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Spoiled Distinctions: Everyday Aesthetics in French Modernism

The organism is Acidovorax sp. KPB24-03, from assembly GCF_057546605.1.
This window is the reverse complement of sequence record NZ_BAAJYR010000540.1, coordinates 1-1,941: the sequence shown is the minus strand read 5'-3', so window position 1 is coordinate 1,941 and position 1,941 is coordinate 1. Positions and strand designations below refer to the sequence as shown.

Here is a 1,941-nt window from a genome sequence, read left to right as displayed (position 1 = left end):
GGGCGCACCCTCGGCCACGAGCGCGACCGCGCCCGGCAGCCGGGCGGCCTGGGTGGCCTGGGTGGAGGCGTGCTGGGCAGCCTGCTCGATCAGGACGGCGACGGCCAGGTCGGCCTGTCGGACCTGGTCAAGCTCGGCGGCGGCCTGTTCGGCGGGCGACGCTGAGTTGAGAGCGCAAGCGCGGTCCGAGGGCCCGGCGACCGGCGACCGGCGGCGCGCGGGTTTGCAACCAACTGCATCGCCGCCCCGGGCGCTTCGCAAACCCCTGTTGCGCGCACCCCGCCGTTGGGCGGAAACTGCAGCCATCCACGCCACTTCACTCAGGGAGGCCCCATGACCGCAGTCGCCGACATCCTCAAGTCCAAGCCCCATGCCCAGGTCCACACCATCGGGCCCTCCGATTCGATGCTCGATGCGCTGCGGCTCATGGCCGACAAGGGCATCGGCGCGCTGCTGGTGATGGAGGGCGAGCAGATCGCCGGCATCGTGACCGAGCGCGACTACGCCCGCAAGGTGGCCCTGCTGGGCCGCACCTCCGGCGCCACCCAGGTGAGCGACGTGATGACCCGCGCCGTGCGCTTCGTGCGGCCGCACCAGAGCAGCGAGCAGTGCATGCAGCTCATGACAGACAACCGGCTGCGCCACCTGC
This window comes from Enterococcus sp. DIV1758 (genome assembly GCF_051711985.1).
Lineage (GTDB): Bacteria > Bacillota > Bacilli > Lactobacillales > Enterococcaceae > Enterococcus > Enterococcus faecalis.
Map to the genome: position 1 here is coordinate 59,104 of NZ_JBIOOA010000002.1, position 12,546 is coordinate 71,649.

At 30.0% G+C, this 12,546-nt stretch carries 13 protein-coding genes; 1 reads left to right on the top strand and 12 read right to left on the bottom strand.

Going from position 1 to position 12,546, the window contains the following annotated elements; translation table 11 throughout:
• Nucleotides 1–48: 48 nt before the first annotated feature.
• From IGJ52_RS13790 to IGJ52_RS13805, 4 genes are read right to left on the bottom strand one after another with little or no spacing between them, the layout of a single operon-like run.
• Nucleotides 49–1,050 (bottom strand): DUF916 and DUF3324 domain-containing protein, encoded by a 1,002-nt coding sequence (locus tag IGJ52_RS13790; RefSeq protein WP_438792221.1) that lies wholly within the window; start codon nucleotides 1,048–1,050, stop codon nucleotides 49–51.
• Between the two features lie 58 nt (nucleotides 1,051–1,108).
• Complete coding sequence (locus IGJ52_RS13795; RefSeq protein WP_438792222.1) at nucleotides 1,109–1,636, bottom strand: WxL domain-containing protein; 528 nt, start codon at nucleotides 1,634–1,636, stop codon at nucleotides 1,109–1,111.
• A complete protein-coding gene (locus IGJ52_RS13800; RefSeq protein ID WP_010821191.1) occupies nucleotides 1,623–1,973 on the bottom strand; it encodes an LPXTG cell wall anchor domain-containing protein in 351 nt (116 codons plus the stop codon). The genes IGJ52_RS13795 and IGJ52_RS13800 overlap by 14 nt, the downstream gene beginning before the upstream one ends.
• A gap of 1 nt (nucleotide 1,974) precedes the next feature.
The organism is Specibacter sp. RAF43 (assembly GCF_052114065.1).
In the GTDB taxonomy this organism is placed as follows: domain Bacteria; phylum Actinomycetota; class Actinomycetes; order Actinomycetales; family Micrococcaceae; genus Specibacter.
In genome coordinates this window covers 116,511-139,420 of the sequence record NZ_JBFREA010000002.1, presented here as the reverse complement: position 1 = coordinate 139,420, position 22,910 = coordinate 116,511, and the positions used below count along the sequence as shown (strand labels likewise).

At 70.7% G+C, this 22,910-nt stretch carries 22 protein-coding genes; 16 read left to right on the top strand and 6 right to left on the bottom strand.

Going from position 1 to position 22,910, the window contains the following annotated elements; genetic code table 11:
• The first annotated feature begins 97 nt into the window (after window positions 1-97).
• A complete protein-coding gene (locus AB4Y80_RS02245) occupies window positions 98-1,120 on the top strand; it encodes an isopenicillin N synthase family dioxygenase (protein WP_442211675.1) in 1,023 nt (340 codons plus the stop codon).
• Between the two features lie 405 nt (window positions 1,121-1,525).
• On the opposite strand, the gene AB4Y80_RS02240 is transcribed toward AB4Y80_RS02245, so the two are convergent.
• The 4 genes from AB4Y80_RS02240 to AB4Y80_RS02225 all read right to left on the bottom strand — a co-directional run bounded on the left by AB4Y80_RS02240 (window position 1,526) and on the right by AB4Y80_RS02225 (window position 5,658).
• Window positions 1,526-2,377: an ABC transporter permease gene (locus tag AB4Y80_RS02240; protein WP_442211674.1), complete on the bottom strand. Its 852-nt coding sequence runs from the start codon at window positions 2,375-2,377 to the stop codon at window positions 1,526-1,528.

"Spoiled Distinctions" is a study of experimental aesthetic concepts in Marcel Proust, Nathalie Sarraute, Roland Barthes, Maurice Merleau-Ponty, and Pierre Bourdieu. Working at the crossroads of aesthetics, phenomenology, and the sociology of culture, I examine instances of "weak" critique--occasions when, instead of assimilating perceptions into a powerful summary, a perceiver is compelled to forge a more proximate, partial, and flexible relation to the objects at hand. My approach to aesthetics is pragmatic: I borrow Bourdieu's definition of aesthetic taste as an orienting force that produces and maintains social distinctions. I elaborate an alternative use of the theory, however, foregrounding the disorienting potential of inestimable objects and unspecifiable affects. The opening chapter, an exploration of Proust's involvement in a belle époque diamond-fabrication scam, provides a cultural context for this author's fascination with the volatility of aesthetic value. Each of the following chapters identifies a modernist aesthetic paradigm that revises Kantian categories: the non-instrumental beautiful becomes the "quelconque," or "whatever"; the heroic sublime becomes the gentler, intermediary concept of "nuance"; and the extreme dysphoria of disgust is downsized into the troublingly minor "douceâtre," or too-sweet. I argue that by staging scenes in which the ordinariness of things thwarts critical appraisal, Proust and Sarraute develop alternatives to the high modernist paradigm equating aesthetic pleasure with cultural refinement.

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